Trade beads

From Wikipedia, the free encyclopedia
Jump to navigation Jump to search
Trade beads from ca. 1740, found in a Wichita village site in present-day Oklahoma
19th-century European trade beads found in Alaska
Chugach woven spruce-root hat

Trade beads (sometimes called aggry and slave beads) were otherwise decorative glass beads used between the 16th and 20th century as a token money to exchange for goods, services and slaves (hence the name). Trade beads were used to purchase African resources by early Europeans.[1] This included African slave trade. The beads were integrated in Native American jewelry using various beadwork techniques. Aggry beads are a particular type of decorated glass bead from Ghana.


Made to ease the passage of European explorers and then traders mainly across the African continent, the beads were made throughout Europe although the Venetians dominated production. Trade beads are also found in the United States and Canada, and throughout Latin America. The bead designs were varied.[1] North American Indians sought beads of particular color, size and form.[2] The frequency of archaeological discovery of each type indicates their popularity.[2] Large blue beads were favoured early in the trade although details of when European trade with native American Indians began remains elusive.[3]

However, in February 2021, the world learned that Venetian glass trade beads had been found at three prehistoric Eskimo sites in Alaska, including Punyik Point. Uninhabited today, and located a mile from the Continental Divide in the Brooks Range, the area was on ancient trade routes from the Bering Sea to the Arctic Ocean. From their creation in Venice, Italy, researchers believe the likely route these artifacts traveled was across Europe, then Eurasia and finally over the Bering Strait, making this discovery "the first documented instance of the presence of indubitable European materials in prehistoric sites in the western hemisphere as the result of overland transport across the Eurasian continent." After radiocarbon dating materials found near the beads, archaeologists estimated their arrival on the continent to sometime between 1440 and 1480, predating Christopher Columbus.[4]

The production of slave (trade) beads became so popular that literally tons of these beads were used for this purpose. Beads were used as ballast in slave/trade ships for the outbound trip. The beads and other trade items were exchanged for human cargo as well as ivory, gold and other goods desired in Europe and around the world. The beads traded were not of a set design, but were produced according to demand.[1] Millefiori (thousand flower) beads from Venice, Italy were one of the most commonly traded beads, and are commonly known as "African trade beads." They were produced by creating flowers or stripes from glass canes, that were then cut and moulded onto a core of solid color.[1] Beads such as the kiffa beads of Mauritania are thought to have resulted from women creating powdered glass beads to mimic the appearance of millefiori beads.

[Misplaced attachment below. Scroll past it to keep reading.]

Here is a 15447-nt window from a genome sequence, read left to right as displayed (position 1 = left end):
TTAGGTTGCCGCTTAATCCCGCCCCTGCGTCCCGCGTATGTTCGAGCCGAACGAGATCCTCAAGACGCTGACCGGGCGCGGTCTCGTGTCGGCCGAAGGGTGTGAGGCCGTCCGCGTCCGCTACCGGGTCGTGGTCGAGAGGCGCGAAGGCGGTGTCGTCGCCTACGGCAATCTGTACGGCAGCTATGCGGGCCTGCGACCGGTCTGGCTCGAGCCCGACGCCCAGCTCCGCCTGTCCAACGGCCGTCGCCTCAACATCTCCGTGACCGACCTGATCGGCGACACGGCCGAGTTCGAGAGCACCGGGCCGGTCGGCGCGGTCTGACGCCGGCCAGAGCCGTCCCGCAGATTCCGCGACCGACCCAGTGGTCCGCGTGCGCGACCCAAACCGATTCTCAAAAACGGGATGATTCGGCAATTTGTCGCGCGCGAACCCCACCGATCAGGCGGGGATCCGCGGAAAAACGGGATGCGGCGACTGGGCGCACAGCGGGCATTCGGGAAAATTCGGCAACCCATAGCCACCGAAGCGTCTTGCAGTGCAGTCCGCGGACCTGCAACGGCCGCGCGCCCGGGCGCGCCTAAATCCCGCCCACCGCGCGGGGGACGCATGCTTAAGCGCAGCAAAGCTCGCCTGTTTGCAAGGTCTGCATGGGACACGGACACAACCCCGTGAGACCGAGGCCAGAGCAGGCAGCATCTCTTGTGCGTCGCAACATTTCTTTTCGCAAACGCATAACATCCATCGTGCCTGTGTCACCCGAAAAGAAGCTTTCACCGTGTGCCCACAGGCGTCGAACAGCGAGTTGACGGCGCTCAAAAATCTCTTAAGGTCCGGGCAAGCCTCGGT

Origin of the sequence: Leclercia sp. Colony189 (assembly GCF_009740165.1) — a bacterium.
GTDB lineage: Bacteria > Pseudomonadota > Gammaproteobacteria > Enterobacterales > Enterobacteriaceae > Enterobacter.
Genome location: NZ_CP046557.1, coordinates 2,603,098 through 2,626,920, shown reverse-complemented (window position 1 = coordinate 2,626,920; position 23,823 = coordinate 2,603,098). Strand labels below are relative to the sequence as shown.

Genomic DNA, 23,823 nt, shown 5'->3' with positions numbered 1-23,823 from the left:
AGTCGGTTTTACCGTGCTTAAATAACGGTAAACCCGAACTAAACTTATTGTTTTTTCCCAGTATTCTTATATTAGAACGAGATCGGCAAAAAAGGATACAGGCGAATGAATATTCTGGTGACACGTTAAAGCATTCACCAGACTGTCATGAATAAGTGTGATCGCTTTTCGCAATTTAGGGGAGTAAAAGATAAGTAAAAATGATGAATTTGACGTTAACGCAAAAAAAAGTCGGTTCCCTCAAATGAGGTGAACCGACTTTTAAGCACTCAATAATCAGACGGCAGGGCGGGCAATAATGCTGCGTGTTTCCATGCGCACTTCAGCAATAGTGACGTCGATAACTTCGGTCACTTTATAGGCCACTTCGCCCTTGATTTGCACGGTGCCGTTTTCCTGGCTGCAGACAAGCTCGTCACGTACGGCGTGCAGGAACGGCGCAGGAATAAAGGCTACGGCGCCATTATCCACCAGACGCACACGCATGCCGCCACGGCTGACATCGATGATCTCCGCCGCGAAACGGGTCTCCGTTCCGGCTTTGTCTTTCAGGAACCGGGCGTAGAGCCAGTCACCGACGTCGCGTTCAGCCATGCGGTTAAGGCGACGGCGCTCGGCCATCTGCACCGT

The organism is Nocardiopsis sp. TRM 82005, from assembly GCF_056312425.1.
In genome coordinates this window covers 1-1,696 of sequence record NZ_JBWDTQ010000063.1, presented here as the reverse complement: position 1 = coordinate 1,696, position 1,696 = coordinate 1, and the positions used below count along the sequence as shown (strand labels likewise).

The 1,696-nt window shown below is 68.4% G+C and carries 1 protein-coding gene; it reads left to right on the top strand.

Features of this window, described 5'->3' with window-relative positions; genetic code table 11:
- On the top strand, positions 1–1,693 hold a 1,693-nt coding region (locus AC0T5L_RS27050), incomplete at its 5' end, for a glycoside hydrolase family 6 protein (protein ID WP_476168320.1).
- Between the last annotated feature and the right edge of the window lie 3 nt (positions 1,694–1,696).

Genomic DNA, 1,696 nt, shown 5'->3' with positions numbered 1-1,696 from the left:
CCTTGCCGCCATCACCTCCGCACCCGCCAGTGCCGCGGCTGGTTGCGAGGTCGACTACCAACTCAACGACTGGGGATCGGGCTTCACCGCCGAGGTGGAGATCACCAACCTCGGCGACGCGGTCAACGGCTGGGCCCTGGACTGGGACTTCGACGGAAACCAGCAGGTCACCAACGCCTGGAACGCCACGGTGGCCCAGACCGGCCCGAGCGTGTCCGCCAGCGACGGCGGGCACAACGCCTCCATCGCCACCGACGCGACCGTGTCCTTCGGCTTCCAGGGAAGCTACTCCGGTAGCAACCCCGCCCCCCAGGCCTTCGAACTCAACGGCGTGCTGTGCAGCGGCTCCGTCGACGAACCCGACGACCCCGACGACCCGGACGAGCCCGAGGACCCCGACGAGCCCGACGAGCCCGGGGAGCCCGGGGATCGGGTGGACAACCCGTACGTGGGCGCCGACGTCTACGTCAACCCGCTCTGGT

The success of this form of currency can largely be attributed to the work required to produce them locally (i.e. scarcity) and salability across space. The ease of production of these beads using methods employed by European artisans enabled exploitation via a speculative attack on this West African monetary system.[5] Glassmaking was not common in Africa.[1] Africans often used beads for currency[6] and wealth storage, and social status could be easily determined by the quality, quantity and style of jewellery worn. This created a high demand for trade beads in Africa.

See also[edit]


  1. ^ a b c d e "Trade Beads". Victoria and Albert Museum, London. Retrieved 15 January 2017.
  2. ^ a b Kerber, Jordan E. (2007). Archaeology of the Iroquois: Selected Readings and Research Sources. Syracuse University Press. p. 317. ISBN 978-0815631392. Retrieved 14 January 2017.
  3. ^ Lee, Panich; Tsim Schneider (2014). Indigenous Landscapes and Spanish Missions: New Perspectives from Archaeology and Ethnohistory. University of Arizona Press. p. 68. ISBN 978-0816530519. Retrieved 14 January 2017.
  4. ^ "Venetian Glass Beads Found in Arctic Alaska Predate Arrival of Columbus". Sci-News. 16 February 2021. Retrieved 18 February 2021.
  5. ^ Ammous, Saifedean (2018). The Bitcoin Standard. Hoboken, NJ: John Wiley & Sons Inc. p. 11. ISBN 978-1119473862.
  6. ^ The Bead Chest (2014). "A Timeline History of African Beads". The Bead Chest. Retrieved April 13, 2017.

External links[edit]